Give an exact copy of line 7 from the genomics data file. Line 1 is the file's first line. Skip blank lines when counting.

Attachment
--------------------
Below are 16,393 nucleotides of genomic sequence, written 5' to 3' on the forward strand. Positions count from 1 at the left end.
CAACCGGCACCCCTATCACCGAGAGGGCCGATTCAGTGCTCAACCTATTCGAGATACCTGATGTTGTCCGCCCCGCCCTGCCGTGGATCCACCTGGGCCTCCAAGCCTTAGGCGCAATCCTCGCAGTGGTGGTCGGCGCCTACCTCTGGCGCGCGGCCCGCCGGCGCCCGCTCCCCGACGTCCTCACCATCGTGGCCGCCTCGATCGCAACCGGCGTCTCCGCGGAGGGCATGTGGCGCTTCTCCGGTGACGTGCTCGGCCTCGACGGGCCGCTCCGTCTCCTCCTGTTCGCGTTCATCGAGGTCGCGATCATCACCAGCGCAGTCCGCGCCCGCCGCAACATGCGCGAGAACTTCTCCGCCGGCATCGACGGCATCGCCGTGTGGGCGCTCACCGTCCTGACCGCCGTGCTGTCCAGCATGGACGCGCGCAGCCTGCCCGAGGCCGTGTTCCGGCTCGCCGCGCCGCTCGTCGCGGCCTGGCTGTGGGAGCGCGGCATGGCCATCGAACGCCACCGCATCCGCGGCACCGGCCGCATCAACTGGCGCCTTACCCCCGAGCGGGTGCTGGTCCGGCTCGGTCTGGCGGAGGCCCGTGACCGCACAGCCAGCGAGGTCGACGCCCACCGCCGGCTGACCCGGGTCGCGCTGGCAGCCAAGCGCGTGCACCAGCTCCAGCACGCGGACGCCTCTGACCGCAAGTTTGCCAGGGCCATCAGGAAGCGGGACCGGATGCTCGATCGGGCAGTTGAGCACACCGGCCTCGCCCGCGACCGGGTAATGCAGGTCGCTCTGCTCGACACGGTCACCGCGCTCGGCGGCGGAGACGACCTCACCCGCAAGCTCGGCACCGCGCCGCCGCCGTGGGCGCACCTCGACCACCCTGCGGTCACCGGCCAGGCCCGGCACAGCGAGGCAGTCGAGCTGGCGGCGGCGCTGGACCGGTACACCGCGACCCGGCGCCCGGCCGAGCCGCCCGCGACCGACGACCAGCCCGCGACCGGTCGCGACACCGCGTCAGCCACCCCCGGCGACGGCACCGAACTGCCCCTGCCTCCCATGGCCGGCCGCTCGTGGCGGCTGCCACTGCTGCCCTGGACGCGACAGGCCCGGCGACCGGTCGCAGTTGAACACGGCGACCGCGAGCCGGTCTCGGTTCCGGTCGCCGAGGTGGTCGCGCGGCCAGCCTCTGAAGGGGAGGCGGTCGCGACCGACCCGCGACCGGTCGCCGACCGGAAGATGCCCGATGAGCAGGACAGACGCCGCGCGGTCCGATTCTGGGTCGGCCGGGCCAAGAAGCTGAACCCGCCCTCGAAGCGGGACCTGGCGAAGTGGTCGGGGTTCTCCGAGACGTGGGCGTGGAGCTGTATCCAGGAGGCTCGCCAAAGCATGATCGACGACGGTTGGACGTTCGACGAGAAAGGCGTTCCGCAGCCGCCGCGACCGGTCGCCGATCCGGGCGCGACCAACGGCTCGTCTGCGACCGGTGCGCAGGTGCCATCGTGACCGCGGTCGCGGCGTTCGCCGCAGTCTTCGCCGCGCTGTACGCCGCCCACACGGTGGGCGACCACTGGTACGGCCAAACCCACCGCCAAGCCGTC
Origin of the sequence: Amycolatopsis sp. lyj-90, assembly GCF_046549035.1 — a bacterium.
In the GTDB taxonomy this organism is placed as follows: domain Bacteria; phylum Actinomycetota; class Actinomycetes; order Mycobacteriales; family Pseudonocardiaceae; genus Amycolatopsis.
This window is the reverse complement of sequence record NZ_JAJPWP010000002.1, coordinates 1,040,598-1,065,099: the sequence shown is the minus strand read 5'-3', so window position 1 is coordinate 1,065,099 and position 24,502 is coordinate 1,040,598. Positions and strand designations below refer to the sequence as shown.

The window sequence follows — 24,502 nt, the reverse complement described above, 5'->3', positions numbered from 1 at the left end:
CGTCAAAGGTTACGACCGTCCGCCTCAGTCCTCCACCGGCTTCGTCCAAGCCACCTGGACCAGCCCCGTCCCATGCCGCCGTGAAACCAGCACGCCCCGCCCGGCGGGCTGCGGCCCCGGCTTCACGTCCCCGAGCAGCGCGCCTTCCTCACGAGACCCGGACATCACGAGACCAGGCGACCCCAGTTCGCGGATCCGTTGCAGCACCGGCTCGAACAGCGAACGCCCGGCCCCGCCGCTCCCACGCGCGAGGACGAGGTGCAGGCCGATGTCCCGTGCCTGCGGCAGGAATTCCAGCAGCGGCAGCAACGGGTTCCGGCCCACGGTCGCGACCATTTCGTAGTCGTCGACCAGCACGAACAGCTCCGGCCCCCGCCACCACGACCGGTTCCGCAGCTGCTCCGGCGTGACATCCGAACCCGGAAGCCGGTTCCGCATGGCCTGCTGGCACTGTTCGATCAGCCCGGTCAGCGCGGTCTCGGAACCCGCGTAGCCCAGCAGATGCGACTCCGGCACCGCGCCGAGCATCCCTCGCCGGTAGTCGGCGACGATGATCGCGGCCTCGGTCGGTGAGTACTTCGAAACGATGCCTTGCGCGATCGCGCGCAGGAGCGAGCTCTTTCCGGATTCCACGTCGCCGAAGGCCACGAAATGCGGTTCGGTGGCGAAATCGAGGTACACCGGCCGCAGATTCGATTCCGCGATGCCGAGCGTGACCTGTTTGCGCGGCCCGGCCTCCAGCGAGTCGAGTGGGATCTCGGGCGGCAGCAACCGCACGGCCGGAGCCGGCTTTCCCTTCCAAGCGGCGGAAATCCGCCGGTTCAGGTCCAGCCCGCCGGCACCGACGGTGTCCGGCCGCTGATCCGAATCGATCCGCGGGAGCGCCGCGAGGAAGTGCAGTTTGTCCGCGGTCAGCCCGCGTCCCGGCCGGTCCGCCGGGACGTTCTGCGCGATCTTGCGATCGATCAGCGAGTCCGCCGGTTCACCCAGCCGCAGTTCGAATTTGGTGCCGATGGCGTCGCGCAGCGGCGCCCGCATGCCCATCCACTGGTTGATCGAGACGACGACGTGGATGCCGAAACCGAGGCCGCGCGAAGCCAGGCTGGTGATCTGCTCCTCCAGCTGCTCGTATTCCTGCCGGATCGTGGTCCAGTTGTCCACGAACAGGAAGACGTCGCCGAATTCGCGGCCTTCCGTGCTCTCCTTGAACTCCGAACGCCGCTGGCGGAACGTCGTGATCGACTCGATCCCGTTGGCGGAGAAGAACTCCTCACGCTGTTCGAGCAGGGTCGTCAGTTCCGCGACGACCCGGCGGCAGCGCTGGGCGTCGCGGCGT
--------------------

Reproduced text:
CGTCAAAGGTTACGACCGTCCGCCTCAGTCCTCCACCGGCTTCGTCCAAGCCACCTGGACCAGCCCCGTCCCATGCCGCCGTGAAACCAGCACGCCCCGCCCGGCGGGCTGCGGCCCCGGCTTCACGTCCCCGAGCAGCGCGCCTTCCTCACGAGACCCGGACATCACGAGACCAGGCGACCCCAGTTCGCGGATCCGTTGCAGCACCGGCTCGAACAGCGAACGCCCGGCCCCGCCGCTCCCACGCGCGAGGACGAGGTGCAGGCCGATGTCCCGTGCCTGCGGCAGGAATTCCAGCAGCGGCAGCAACGGGTTCCGGCCCACGGTCGCGACCATTTCGTAGTCGTCGACCAGCACGAACAGCTCCGGCCCCCGCCACCACGACCGGTTCCGCAGCTGCTCCGGCGTGACATCCGAACCCGGAAGCCGGTTCCGCATGGCCTGCTGGCACTGTTCGATCAGCCCGGTCAGCGCGGTCTCGGAACCCGCGTAGCCCAGCAGATGCGACTCCGGCACCGCGCCGAGCATCCCTCGCCGGTAGTCGGCGACGATGATCGCGGCCTCGGTCGGTGAGTACTTCGAAACGATGCCTTGCGCGATCGCGCGCAGGAGCGAGCTCTTTCCGGATTCCACGTCGCCGAAGGCCACGAAATGCGGTTCGGTGGCGAAATCGAGGTACACCGGCCGCAGATTCGATTCCGCGATGCCGAGCGTGACCTGTTTGCGCGGCCCGGCCTCCAGCGAGTCGAGTGGGATCTCGGGCGGCAGCAACCGCACGGCCGGAGCCGGCTTTCCCTTCCAAGCGGCGGAAATCCGCCGGTTCAGGTCCAGCCCGCCGGCACCGACGGTGTCCGGCCGCTGATCCGAATCGATCCGCGGGAGCGCCGCGAGGAAGTGCAGTTTGTCCGCGGTCAGCCCGCGTCCCGGCCGGTCCGCCGGGACGTTCTGCGCGATCTTGCGATCGATCAGCGAGTCCGCCGGTTCACCCAGCCGCAGTTCGAATTTGGTGCCGATGGCGTCGCGCAGCGGCGCCCGCATGCCCATCCACTGGTTGATCGAGACGACGACGTGGATGCCGAAACCGAGGCCGCGCGAAGCCAGGCTGGTGATCTGCTCCTCCAGCTGCTCGTATTCCTGCCGGATCGTGGTCCAGTTGTCCACGAACAGGAAGACGTCGCCGAATTCGCGGCCTTCCGTGCTCTCCTTGAACTCCGAACGCCGCTGGCGGAACGTCGTGATCGACTCGATCCCGTTGGCGGAGAAGAACTCCTCACGCTGTTCGAGCAGGGTCGTCAGTTCCGCGACGACCCGGCGGCAGCGCTGGGCGTCGCGGCGT